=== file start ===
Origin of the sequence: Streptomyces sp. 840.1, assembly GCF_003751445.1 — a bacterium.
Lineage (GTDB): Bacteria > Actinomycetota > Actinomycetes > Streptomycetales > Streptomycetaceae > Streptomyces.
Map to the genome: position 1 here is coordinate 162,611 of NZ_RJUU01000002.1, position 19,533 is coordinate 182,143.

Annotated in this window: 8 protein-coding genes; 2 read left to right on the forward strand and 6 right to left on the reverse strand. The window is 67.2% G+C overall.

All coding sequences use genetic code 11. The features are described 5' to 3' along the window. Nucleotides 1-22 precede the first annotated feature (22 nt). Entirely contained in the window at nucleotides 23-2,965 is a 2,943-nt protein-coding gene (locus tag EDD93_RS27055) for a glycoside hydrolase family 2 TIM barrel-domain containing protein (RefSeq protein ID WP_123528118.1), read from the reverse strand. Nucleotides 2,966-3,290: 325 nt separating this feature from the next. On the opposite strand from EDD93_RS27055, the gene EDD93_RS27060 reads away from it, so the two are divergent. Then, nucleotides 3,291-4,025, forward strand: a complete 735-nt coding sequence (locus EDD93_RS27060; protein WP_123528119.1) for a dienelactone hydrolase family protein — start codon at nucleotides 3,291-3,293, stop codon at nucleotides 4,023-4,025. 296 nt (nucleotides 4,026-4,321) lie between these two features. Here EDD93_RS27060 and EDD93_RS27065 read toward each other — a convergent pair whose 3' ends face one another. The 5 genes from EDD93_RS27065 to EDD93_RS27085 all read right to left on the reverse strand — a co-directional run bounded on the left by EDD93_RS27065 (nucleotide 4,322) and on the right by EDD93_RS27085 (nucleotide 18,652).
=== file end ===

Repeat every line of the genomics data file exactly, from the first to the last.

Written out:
Origin of the sequence: Streptomyces sp. 840.1, assembly GCF_003751445.1 — a bacterium.
Lineage (GTDB): Bacteria > Actinomycetota > Actinomycetes > Streptomycetales > Streptomycetaceae > Streptomyces.
Map to the genome: position 1 here is coordinate 162,611 of NZ_RJUU01000002.1, position 19,533 is coordinate 182,143.

Annotated in this window: 8 protein-coding genes; 2 read left to right on the forward strand and 6 right to left on the reverse strand. The window is 67.2% G+C overall.

All coding sequences use genetic code 11. The features are described 5' to 3' along the window. Nucleotides 1-22 precede the first annotated feature (22 nt). Entirely contained in the window at nucleotides 23-2,965 is a 2,943-nt protein-coding gene (locus tag EDD93_RS27055) for a glycoside hydrolase family 2 TIM barrel-domain containing protein (RefSeq protein ID WP_123528118.1), read from the reverse strand. Nucleotides 2,966-3,290: 325 nt separating this feature from the next. On the opposite strand from EDD93_RS27055, the gene EDD93_RS27060 reads away from it, so the two are divergent. Then, nucleotides 3,291-4,025, forward strand: a complete 735-nt coding sequence (locus EDD93_RS27060; protein WP_123528119.1) for a dienelactone hydrolase family protein — start codon at nucleotides 3,291-3,293, stop codon at nucleotides 4,023-4,025. 296 nt (nucleotides 4,026-4,321) lie between these two features. Here EDD93_RS27060 and EDD93_RS27065 read toward each other — a convergent pair whose 3' ends face one another. The 5 genes from EDD93_RS27065 to EDD93_RS27085 all read right to left on the reverse strand — a co-directional run bounded on the left by EDD93_RS27065 (nucleotide 4,322) and on the right by EDD93_RS27085 (nucleotide 18,652).